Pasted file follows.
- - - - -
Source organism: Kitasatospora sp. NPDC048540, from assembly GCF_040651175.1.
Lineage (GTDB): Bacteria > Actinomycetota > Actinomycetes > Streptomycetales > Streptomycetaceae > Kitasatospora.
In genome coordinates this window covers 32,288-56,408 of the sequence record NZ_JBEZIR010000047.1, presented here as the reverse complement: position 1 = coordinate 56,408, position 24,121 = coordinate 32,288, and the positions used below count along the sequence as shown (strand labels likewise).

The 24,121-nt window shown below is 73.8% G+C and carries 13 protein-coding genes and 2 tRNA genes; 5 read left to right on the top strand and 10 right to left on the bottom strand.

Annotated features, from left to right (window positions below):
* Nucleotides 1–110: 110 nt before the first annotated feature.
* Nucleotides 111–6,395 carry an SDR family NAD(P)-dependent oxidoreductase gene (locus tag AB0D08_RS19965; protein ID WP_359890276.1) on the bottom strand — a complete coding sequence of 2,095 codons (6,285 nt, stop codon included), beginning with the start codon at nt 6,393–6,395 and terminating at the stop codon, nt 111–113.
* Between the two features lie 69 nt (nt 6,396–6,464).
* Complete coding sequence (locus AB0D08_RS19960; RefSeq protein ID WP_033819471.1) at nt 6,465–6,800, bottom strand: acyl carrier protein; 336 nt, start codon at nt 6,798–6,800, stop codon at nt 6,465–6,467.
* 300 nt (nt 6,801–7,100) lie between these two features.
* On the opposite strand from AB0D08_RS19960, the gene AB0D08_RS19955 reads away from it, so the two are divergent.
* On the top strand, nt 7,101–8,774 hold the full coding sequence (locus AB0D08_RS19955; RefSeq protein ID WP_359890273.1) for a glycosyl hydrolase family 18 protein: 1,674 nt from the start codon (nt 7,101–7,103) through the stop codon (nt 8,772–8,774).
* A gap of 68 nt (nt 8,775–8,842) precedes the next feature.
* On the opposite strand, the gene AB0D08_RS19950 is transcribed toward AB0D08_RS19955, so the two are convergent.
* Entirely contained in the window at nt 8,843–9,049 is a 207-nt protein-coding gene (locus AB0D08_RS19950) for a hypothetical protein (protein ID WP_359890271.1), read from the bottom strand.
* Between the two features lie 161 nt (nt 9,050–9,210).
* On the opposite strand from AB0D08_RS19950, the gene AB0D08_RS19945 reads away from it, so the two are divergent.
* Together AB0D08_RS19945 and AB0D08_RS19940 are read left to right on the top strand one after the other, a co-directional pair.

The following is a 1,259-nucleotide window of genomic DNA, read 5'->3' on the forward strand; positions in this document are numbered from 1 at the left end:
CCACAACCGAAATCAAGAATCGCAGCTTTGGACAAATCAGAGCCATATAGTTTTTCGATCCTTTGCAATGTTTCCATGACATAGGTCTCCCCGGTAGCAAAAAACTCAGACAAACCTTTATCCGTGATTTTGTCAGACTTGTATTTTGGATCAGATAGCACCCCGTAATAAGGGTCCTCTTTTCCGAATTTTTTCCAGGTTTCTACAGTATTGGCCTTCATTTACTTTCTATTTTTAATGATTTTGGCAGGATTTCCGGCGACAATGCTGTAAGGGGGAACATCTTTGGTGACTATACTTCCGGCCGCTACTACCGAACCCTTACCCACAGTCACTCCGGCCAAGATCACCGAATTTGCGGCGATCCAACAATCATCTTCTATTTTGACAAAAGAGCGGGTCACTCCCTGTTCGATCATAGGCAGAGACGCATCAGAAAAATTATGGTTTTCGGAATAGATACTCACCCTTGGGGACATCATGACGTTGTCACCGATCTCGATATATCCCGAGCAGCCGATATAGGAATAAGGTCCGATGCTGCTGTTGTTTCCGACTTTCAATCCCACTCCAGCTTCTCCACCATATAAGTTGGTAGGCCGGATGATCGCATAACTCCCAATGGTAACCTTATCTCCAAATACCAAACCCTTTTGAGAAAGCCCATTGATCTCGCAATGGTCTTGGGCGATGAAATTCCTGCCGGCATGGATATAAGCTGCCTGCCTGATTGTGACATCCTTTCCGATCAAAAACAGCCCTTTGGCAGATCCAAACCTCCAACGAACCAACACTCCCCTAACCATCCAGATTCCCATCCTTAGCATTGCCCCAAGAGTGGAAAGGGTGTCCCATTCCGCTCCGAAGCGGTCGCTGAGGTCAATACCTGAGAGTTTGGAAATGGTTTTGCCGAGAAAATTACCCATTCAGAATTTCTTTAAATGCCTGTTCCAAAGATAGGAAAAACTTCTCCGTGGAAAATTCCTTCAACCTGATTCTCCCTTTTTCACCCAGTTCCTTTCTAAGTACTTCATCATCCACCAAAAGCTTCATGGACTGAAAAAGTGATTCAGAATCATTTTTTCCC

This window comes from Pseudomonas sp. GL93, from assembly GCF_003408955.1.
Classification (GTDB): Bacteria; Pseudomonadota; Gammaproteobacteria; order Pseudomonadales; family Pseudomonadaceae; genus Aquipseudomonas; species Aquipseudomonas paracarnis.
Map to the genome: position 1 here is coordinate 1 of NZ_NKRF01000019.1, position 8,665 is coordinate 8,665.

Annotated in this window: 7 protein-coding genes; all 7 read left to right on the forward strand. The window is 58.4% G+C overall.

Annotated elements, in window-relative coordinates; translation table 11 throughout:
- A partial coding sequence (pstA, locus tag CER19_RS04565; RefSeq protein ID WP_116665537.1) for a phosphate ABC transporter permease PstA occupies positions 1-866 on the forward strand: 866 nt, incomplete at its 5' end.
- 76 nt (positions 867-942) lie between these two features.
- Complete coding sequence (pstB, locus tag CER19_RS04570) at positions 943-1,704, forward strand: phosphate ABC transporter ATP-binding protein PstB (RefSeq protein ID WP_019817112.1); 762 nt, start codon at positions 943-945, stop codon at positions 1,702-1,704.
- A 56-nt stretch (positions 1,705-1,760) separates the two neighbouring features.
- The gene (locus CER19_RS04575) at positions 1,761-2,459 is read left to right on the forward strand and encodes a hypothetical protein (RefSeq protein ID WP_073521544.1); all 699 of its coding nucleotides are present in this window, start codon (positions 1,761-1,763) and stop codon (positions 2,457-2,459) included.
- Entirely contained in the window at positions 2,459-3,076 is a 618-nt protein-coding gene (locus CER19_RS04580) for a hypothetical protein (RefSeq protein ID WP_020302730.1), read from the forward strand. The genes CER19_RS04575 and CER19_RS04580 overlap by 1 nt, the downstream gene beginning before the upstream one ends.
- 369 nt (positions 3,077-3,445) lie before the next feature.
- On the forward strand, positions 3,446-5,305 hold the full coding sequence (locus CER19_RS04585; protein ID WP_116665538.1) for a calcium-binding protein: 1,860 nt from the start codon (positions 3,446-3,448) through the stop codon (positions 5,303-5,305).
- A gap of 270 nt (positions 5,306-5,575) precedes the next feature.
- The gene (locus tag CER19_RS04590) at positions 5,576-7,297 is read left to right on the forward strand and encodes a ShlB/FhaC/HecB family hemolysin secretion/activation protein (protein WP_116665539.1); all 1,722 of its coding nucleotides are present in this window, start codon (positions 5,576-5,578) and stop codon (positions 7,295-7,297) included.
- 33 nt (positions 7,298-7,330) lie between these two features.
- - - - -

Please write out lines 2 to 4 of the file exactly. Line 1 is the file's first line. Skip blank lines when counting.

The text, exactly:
Lineage (GTDB): Bacteria > Actinomycetota > Actinomycetes > Streptomycetales > Streptomycetaceae > Kitasatospora.
In genome coordinates this window covers 32,288-56,408 of the sequence record NZ_JBEZIR010000047.1, presented here as the reverse complement: position 1 = coordinate 56,408, position 24,121 = coordinate 32,288, and the positions used below count along the sequence as shown (strand labels likewise).

The 24,121-nt window shown below is 73.8% G+C and carries 13 protein-coding genes and 2 tRNA genes; 5 read left to right on the top strand and 10 right to left on the bottom strand.